El Nadeem Center for the Rehabilitation of Victims of Violence, a leading voice in Egypt's struggle against police violence since 1993, is facing imminent threat of closure by the government. According to the independent Egyptian website Mada Masr: 'The state justified the [closure] decision by claiming the center's clinic issues reports "condemning police violations against terrorist groups," said Suzanne Fayyad, a doctor at Al-Nadeem.' They are fighting the threat though telling Mada Masr: "Ideas don't have licenses," Magda Aly from the center said defiantly. "Even if the center is shut down, efforts to combat torture will never cease."

The below interview with Executive Director Aida Seif al-Dawla of the El Nadeem Center was conducted over e-mail in the Fall of 2015 and originally published in January of this year in The Abolitionist, a publication of Critical Resistance.

Ali Issa: How has El Nadeem formed its vision and politics?

Aidia Seif al-Dawla: Our intention was to establish a clinic that focused on psychological rehabilitation for victims of torture, during a time when widespread systematic torture had not been recognized as it is now.

Initially, we decided not to include any advocacy or human rights work and to limit our focus to therapy. Although, we did plan to map places where torture had taken place in Egypt. Within two years we realized:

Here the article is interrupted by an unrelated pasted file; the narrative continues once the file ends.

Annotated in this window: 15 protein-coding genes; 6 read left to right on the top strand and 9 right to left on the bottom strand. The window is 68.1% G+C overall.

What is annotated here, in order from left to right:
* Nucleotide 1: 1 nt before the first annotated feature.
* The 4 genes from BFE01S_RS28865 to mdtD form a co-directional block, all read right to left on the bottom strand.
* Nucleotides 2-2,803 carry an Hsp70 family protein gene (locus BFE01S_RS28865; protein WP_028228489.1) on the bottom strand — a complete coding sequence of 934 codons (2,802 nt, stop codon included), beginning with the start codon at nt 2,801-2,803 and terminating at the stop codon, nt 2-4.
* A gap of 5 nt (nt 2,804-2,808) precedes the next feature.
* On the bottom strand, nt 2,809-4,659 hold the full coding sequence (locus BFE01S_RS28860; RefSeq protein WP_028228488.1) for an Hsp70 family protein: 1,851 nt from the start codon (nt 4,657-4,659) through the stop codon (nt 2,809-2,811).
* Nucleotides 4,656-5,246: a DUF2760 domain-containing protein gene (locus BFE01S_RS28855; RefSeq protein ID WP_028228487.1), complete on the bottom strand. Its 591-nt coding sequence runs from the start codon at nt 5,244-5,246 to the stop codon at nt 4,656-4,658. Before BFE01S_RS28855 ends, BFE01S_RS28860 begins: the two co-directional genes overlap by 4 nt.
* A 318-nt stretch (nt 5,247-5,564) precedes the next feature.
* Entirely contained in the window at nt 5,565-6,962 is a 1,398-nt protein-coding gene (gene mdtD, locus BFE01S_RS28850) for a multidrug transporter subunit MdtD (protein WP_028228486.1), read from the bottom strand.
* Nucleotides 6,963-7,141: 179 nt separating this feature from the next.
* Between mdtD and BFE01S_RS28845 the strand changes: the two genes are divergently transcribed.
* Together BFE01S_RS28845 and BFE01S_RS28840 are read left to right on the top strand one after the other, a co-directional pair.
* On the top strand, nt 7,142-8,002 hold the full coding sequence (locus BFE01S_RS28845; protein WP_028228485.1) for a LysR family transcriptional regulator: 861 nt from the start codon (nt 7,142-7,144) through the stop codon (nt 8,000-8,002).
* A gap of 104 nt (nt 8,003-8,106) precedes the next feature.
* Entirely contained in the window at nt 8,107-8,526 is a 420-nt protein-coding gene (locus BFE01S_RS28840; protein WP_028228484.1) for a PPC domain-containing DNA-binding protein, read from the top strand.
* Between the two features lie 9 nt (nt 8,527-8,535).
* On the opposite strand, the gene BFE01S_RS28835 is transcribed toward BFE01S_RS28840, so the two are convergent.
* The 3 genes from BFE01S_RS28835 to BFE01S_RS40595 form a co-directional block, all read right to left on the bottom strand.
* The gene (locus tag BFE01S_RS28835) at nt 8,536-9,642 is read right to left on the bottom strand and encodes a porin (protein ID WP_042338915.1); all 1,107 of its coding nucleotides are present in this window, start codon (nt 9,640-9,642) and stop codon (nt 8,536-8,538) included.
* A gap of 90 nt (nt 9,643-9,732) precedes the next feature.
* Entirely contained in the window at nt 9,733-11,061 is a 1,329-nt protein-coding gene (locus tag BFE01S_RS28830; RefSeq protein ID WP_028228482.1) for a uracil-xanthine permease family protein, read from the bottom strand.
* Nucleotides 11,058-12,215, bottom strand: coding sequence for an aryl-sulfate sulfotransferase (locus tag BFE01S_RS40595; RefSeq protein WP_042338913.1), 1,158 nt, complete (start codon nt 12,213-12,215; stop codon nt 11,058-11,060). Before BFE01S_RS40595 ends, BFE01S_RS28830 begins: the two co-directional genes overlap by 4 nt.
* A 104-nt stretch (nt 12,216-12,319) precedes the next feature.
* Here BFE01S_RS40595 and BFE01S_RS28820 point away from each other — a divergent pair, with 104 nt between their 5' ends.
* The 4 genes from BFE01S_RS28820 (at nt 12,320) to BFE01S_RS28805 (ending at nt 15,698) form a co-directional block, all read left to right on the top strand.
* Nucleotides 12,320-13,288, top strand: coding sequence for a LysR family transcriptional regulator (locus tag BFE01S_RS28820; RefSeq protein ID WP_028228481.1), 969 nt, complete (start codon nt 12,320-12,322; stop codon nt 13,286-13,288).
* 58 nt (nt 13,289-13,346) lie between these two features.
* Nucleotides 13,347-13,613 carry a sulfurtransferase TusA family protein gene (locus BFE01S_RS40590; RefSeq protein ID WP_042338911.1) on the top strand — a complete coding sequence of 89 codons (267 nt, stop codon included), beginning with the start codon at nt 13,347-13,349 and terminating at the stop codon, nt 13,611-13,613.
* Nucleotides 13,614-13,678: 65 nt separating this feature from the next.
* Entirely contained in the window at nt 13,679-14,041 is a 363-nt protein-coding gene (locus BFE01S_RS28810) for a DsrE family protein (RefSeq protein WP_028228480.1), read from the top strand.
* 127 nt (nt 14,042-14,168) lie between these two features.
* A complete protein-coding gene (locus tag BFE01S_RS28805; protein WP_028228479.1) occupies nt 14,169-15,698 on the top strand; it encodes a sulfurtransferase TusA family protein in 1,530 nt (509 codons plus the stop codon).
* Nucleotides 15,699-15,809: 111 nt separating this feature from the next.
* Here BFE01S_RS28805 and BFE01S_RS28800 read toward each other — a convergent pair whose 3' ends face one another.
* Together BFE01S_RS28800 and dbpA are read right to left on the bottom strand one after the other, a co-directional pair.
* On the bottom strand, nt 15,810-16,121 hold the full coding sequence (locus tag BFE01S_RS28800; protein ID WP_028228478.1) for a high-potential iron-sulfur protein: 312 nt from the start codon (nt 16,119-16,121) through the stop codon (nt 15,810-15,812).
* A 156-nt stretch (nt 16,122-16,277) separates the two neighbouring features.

a) The majority of our clients were not "political" but just poor marginalized people in need of help after crossing paths with the police.

b) Torture was rampant and used for a variety of reasons beyond forcing confessions. Torture is used to induce terror, to punish, and to accentuate police power.

c) Where there is police there is the possibility of torture: in police stations, in prisons, in security kiosks, on campuses, in metro stations, and in the inaccessible state security headquarters.

d) Survivors are nation patients in the classical sense, and clinic-based rehabilitation alone cannot meet the needs of victims of torture. Their reaction is a "normal" response to an abnormal situation.

Over the years, people would request legal counseling and aid, publishing their stories, intervention with family reintegration, classes to help them secure employment, etc. Our work evolved to include all of this, tailored according to the needs of the survivor, and gradually we became what you may call a human rights clinic.